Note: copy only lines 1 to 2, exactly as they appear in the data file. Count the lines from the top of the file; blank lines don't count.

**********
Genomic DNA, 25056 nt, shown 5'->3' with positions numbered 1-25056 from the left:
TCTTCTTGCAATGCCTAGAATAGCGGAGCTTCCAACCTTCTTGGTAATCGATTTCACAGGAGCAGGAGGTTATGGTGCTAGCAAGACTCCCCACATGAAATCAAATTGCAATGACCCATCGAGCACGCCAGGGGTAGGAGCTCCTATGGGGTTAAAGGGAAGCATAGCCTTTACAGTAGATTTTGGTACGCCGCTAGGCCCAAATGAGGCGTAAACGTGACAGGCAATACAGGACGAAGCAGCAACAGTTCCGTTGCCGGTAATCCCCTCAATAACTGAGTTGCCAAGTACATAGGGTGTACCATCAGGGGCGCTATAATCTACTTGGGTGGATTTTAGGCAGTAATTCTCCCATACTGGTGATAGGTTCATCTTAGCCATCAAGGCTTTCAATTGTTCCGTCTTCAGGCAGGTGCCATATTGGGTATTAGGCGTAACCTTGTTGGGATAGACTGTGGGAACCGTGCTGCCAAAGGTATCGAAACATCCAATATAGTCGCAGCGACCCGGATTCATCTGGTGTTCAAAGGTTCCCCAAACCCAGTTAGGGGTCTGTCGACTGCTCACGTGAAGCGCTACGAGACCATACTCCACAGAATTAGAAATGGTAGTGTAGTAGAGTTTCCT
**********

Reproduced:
Genomic DNA, 25056 nt, shown 5'->3' with positions numbered 1-25056 from the left:
TCTTCTTGCAATGCCTAGAATAGCGGAGCTTCCAACCTTCTTGGTAATCGATTTCACAGGAGCAGGAGGTTATGGTGCTAGCAAGACTCCCCACATGAAATCAAATTGCAATGACCCATCGAGCACGCCAGGGGTAGGAGCTCCTATGGGGTTAAAGGGAAGCATAGCCTTTACAGTAGATTTTGGTACGCCGCTAGGCCCAAATGAGGCGTAAACGTGACAGGCAATACAGGACGAAGCAGCAACAGTTCCGTTGCCGGTAATCCCCTCAATAACTGAGTTGCCAAGTACATAGGGTGTACCATCAGGGGCGCTATAATCTACTTGGGTGGATTTTAGGCAGTAATTCTCCCATACTGGTGATAGGTTCATCTTAGCCATCAAGGCTTTCAATTGTTCCGTCTTCAGGCAGGTGCCATATTGGGTATTAGGCGTAACCTTGTTGGGATAGACTGTGGGAACCGTGCTGCCAAAGGTATCGAAACATCCAATATAGTCGCAGCGACCCGGATTCATCTGGTGTTCAAAGGTTCCCCAAACCCAGTTAGGGGTCTGTCGACTGCTCACGTGAAGCGCTACGAGACCATACTCCACAGAATTAGAAATGGTAGTGTAGTAGAGTTTCCT